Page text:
Atlanta Journal-Constitution: Evaluate State Job Incentives
Are Georgians getting a good return on the millions of state tax dollars spent each year on economic development incentives?
Opinions on that question are plentiful, but missing from the debate is the evidence needed to determine the answer. That's because the state does not evaluate the many tax credits, deductions, and exemptions meant to spark the growth of businesses and jobs.
Georgia's situation is common. A 2012 study by The Pew Charitable Trusts shows that the Peach State and 24 others had not taken even basic steps to assess the economic consequences of their tax incentives. The prevailing practice across the nation is for lawmakers to rely on incomplete, conflicting, or anecdotal information when they make decisions about these policies.
Fortunately, Georgia lawmakers can borrow proven practices and tools used to generate answers about which incentives are working, which ones are not, and how these programs may be improved. State lawmakers could start by requiring regular evaluations of all economic development incentives.
Washington State adopted such a process in 2006. The state established a 10-year schedule to review every tax incentive it offers. Nonpartisan analysts work with a citizen commission to examine a particular set of incentives each year and make recommendations to the legislature on whether to continue, reform, or end them.
Another key step is ensuring that the evidence gets considered in policy and budget debates. Even in states that have conducted thorough evaluations, lawmakers often are unaccustomed to examining the results and costs of tax incentives alongside other spending in the state budget.
Oregon devised a way to focus attention on evaluation findings. Under a state law, most tax credits expire after six years unless lawmakers act to extend them. In 2011, legislative leaders set a spending cap on the expiring incentives, driving policymakers to rely on evaluations to make tough choices about which investments should continue and in what form. Notably, their decisions to end certain incentives while reforming and extending others were nearly unanimous.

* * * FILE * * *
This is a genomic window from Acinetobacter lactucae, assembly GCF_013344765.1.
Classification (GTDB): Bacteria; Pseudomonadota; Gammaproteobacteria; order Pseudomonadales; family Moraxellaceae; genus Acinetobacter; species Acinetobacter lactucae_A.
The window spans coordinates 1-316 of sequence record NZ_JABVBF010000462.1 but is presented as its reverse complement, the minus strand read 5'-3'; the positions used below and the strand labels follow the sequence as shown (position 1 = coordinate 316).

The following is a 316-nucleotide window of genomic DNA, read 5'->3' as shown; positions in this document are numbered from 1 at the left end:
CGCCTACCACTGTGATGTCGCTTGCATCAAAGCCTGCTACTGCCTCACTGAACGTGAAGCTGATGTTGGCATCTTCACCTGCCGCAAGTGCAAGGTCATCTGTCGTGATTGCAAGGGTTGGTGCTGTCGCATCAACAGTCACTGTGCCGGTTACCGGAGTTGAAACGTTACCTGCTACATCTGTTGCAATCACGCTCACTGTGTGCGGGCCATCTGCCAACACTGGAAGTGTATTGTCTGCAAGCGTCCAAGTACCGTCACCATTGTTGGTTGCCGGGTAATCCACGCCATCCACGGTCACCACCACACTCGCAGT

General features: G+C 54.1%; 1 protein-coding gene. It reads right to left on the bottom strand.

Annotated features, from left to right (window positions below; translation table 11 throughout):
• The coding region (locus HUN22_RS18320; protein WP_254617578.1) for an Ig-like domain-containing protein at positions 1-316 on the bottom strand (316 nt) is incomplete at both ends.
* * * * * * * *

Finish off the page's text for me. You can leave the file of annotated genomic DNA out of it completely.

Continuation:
A third important ingredient is making sure evaluators ask the right questions and draw clear conclusions about policy changes the state should consider. Simply counting jobs at businesses that received incentives can paint a misleading picture.
Take Louisiana, where businesses benefitting from the state's Enterprise Zone program reported creating a total of 9,000 jobs. An evaluation by the state's economic-development department found that the new jobs in hotels, restaurants, retail, and health care were mostly displacing existing jobs. The agency estimated that the program was netting only 3,000 new jobs—and identified several ways the incentive could be strengthened.
It's understandable that lawmakers want to encourage businesses to create jobs, especially in challenging economic times. But it's also reasonable for voters to expect that state officials measure the outcomes of these policies with rigorous evidence, not with a tally of ribbon-cutting events. Georgia's leaders can—and should—achieve both goals.
Jeff Chapman is an expert on economic development tax incentives at The Pew Charitable Trusts.